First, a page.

Passing on your wealth in the right way is key for its preservation
The rise in property prices throughout the UK means that even those with modest assets may exceed the £325,000 Nil-Rate Band (NRB) for Inheritance Tax. On 6 April 2017 the Residence Nil-Rate Band (RNRB) band came into effect. It provides an additional nil-rate band where an individual dies after 6 April 2017, owning a residence which they leave to direct descendants.
Don’t leave considerable costs and complications, alongside the heartache of grieving
If you want to be sure your wishes are met after you die, then it’s important to have a Will. A Will is the only way to make sure your money and possessions that form your estate go to the people and causes you care about.
They’re also known as ‘Absolute’ or ‘Fixed Interest Trusts’, and there can be subtle differences. The settlor – the person creating the Trust – makes a gift into the Trust which is held for the benefit of a specified beneficiary. If the Trust is for more than one beneficiary, each person’s share of the trust fund must be specified. For lump sum investments, after allowing for any available annual exemptions, the balance of the gift is a potentially exempt transfer for Inheritance Tax purposes. As long as the settlor survives for seven years from the date of the gift, it falls outside their estate.
With a Discretionary Trust, the settlor makes a gift into Trust, and the trustees hold the trust fund for a wide class of potential beneficiaries. This is known as ‘settled’ or ‘relevant’ property. For lump sum investments, the initial gift is a chargeable lifetime transfer for Inheritance Tax purposes.
Discretion over which of the default and potential beneficiaries actually benefit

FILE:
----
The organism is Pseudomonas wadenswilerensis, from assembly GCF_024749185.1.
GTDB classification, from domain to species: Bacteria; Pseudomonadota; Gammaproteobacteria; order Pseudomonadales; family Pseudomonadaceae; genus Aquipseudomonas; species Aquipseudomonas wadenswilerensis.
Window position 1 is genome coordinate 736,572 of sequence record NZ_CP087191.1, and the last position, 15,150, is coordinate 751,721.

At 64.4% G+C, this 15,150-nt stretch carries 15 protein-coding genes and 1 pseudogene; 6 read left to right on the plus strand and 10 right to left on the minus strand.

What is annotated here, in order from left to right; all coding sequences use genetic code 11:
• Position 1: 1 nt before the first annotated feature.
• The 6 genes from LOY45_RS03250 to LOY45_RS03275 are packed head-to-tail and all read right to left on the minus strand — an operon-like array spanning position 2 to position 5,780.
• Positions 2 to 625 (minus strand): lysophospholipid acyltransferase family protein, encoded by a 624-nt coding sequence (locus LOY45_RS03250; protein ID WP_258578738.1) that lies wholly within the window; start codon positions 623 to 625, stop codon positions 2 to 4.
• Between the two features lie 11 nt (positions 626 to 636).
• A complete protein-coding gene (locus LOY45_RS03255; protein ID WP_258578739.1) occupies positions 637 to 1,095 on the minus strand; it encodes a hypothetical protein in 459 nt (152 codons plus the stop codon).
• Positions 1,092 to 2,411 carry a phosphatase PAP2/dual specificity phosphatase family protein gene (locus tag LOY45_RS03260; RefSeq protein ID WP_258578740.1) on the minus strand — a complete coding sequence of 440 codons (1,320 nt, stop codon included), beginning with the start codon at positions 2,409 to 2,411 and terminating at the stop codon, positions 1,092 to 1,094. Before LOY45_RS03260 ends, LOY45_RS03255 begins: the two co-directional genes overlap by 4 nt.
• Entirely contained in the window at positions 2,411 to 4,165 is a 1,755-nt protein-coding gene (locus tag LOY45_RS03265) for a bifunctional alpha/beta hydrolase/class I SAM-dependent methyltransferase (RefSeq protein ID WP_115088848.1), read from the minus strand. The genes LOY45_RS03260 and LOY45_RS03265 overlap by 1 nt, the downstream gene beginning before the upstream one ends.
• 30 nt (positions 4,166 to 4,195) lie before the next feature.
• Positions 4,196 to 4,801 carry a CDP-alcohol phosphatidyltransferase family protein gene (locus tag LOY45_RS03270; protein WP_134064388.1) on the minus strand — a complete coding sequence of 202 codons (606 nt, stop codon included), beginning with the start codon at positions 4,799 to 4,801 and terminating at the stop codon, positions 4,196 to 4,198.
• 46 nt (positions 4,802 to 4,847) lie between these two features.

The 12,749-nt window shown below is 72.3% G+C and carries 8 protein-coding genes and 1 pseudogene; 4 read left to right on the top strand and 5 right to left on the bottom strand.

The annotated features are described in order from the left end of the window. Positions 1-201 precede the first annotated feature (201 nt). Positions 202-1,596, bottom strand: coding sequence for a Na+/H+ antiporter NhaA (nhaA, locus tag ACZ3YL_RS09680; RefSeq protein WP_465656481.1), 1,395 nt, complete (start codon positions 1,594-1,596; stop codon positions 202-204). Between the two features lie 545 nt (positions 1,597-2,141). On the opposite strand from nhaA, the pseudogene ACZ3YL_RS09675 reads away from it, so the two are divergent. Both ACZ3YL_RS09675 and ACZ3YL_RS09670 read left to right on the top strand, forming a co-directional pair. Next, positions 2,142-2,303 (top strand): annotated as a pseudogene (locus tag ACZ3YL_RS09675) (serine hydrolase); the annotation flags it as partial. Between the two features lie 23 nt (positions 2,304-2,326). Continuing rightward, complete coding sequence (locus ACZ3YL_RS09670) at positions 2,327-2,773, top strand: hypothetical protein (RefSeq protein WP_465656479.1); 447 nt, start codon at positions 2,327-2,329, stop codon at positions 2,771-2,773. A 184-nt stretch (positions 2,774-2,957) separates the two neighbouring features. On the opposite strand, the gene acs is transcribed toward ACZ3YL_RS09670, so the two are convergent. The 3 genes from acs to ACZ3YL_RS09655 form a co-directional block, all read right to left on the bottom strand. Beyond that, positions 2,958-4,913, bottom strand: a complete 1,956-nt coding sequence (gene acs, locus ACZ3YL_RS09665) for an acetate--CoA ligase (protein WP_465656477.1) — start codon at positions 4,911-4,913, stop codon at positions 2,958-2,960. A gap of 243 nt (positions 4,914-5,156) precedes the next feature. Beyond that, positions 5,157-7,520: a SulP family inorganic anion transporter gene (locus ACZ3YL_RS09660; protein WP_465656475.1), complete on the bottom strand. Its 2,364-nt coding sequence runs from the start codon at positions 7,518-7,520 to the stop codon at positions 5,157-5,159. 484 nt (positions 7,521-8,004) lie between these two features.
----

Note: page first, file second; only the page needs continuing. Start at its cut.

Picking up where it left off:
These are similar to a fully Discretionary Trust, except that alongside a wide class of potential beneficiaries, there must be at least one named default beneficiary. Flexible Trusts with default beneficiaries set up in the settlor’s lifetime from 22 March 2006 onwards are treated in exactly the same way as discretionary trusts for Inheritance Tax purposes.
These Trusts are often used for family protection policies with critical illness or terminal illness benefits in addition to life cover. Split Trusts can be Bare Trusts, Discretionary Trusts, or Flexible Trusts with default beneficiaries. When using this type of Trust, the settlor/life assured carves out the right to receive any critical illness or terminal illness benefit from the outset, so there aren’t any gift with reservation issues.
Taking control of decisions even in the event you can’t make them yourself
A Lasting Power of Attorney (LPA) enables individuals to take control of decisions that affect them, even in the event that they can’t make those decisions for themselves. Without them, loved ones could be forced to endure a costly and lengthy process to obtain authority to act for an individual who has lost mental capacity.
Making the difficult choice between live-in care and a care home
One of the biggest challenges of the 21st century is Britain’s ageing population. As later-life care becomes more prevalent, whether you are considering this for yourself or a relative, covering the costs involved can be significant.
Taking the time to take back control over retirement savings
With all that has been going on in the world this year, for many people it’s been really difficult to feel as though they’re in control of much. However, some people have been in the fortunate position of being able to take the opportunity to invest in both their physical and emotional health while in lockdown.